Brighton FD to town: No more speed bumps, please
Fire trucks are expensive pieces of equipment, with ladder trucks costing around $1 million and engines about half that. The rigs are built to be tough; they have to be. But they’re no match for prolonged assaults by speed bumps or humps.
That’s why, after temporary speed humps were installed on Brooklawn Drive, a side street in Brighton, town fire officials spoke up. In a letter, they told town officials the humps could potentially damage their trucks and, worse, lengthen response times.
“In our business, seconds do count,” Brighton Fire Chief Aaron Hiller said in an interview.
Speed bumps or their variants are a go-to request for residents fed up with drivers zooming down their streets. They are no panacea, however. Studies have shown that drivers tend to accelerate between them and have been known to veer around them.
The city of Everett, Washington, for instance, has reportedly been removing its speed humps after a study found they reduced speeds by just 1 m.p.h. because drivers routinely sped between them.
Then there is the damage they cause to vehicles, particularly emergency response vehicles, as illustrated by the letter from Brighton fire officials.
The town removed the speed humps in anticipation of the first November snow. Supervisor Bill Moehle explained the town had installed the humps to test their effect on reducing speeds on Brooklawn as well as traffic patterns in the neighborhood.
Brooklawn cuts between Monroe Avenue and Westfall Road, and for years its residents have complained about drivers speeding down the street or using it as a cut-through.
It is not that emergency service providers oppose traffic calming measures, but that they have unique concerns about how changes to streets can hinder a quick response. A widely cited study from Portland, Oregon, found that each hump can delay a truck for 9.4 seconds.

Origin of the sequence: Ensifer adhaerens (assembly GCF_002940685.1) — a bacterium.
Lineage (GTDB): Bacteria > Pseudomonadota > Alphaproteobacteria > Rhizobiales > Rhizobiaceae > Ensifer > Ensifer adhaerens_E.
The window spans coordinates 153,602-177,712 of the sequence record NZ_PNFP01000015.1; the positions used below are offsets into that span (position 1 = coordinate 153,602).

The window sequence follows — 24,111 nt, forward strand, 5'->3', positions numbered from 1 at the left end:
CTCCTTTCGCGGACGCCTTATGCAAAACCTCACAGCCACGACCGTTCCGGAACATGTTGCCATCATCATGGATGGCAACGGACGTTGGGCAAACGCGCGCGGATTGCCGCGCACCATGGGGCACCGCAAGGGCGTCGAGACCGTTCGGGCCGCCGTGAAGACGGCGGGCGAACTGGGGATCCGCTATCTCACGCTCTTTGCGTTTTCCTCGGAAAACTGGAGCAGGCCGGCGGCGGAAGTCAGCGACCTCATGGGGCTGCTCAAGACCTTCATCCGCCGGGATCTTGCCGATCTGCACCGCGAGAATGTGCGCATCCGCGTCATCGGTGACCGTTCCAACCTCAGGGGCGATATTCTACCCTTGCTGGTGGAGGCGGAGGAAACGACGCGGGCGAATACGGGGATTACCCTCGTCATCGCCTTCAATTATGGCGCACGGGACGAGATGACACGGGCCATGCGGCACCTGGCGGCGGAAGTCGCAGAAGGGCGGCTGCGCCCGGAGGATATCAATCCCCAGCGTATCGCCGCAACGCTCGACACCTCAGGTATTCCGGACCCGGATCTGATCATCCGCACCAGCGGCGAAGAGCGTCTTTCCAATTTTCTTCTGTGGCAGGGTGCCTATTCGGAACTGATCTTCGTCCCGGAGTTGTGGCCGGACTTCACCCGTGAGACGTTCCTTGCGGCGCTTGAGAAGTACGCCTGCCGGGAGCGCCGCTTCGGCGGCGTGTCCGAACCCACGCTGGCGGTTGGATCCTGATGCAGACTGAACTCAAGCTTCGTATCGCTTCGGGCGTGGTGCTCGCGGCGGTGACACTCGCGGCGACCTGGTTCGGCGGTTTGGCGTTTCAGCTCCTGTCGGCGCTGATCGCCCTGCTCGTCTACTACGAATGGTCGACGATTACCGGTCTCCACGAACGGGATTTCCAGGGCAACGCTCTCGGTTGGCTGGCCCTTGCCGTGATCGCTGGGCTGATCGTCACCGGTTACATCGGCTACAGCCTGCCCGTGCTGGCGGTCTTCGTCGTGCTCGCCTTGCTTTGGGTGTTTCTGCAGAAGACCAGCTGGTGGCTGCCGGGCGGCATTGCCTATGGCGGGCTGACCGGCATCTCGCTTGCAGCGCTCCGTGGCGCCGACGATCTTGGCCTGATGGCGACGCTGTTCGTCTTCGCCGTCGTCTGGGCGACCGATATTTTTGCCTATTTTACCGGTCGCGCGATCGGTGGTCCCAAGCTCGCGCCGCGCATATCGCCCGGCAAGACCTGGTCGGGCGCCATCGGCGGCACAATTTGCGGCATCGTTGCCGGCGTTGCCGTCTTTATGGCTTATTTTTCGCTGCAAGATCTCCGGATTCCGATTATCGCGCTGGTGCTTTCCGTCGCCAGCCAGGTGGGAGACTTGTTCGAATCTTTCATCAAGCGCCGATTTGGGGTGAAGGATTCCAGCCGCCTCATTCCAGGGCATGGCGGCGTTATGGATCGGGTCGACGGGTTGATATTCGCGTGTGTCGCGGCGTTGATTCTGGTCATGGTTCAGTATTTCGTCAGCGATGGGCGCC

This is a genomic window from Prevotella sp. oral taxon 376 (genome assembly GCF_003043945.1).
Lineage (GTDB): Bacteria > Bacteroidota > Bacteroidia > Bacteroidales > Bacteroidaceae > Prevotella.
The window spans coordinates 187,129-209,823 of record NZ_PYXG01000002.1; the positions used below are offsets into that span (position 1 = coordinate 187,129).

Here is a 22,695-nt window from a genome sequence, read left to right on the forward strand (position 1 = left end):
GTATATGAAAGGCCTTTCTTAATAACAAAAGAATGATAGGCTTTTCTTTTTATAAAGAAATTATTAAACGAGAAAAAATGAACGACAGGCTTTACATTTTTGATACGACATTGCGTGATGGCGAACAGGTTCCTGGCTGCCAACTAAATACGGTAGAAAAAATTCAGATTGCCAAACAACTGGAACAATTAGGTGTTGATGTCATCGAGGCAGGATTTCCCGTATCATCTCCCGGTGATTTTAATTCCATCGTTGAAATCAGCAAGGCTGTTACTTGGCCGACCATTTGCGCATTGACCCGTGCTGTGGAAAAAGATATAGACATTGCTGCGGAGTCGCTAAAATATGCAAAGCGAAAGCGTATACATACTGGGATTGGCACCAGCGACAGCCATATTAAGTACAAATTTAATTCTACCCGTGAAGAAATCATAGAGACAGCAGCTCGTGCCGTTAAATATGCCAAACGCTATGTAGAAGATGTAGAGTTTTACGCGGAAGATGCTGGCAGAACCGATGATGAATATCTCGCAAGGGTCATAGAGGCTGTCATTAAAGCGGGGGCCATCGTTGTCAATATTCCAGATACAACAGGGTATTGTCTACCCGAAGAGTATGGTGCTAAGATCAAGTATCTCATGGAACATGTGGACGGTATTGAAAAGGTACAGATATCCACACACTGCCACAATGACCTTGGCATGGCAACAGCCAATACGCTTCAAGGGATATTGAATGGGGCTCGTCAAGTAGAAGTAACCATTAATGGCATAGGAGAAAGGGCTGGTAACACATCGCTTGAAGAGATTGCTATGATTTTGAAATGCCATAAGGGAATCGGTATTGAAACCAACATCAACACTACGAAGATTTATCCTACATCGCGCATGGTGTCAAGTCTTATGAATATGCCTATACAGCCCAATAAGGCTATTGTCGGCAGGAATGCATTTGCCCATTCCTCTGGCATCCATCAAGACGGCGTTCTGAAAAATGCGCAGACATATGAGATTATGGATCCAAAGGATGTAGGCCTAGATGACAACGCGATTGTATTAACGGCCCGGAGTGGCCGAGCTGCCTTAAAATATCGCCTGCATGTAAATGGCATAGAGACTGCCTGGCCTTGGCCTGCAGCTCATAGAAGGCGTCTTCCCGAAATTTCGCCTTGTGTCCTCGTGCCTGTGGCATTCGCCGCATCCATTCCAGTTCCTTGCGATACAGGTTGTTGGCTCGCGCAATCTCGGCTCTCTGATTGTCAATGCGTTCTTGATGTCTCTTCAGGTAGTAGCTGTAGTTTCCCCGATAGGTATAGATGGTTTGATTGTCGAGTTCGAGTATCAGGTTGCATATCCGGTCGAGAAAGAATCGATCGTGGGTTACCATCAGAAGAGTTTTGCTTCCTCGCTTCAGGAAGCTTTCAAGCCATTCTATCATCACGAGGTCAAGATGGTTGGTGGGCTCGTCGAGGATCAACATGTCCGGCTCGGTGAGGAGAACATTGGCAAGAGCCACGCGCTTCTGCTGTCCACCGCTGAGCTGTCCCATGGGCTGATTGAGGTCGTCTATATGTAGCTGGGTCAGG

For Brighton fire officials, the root concern with the speed humps is what they can do to trucks. Hiller explained that trucks can damage their chassis if they go over speed bumps at anything faster than a crawl.
As a result, trucks have to come to a near-stop before each bump. Alternatively, the trucks could travel another route, but that could also lengthen response time.
There are modified speed bumps that better accommodate the wide wheelbases of emergency vehicles. Speed cushions are bumps with grooves aligned with those wide wheelbases, allowing fire trucks — and cyclists — to pass uninterrupted.
Brighton officials recognize and share the fire officials’ concerns. Moehle has others of his own, including that while speed humps may slow down cars on one street, they can push more traffic onto neighboring roads.
Studies have also shown that some drivers get frustrated with speed bumps and zip between them. The National Center for Safe Routes to Schools claims speed bumps and humps have been known to send drivers attempting to dodge them veering into bike lanes or onto sidewalks.
Then there’s the price tag. Installing one hump costs $2,640 on average, according to researchers at the University of North Carolina's Highway Safety Research Center.
Other approaches to traffic calming are far less expensive and may be more effective, Moehle said. Traffic enforcement or even crosswalks and corresponding signs, like those equipped with radar, can slow traffic down and make roadways more hospitable to pedestrians.
Ultimately, the town may not install speed humps on Brooklawn. Moehle said town officials are reviewing the data they collected from their experiment with the temporary humps and will proceed from there.
“We’re going to look at them from a neighborhood perspective,” Moehle said
Jeremy Moule is CITY's news editor. He can be reached at email@example.com.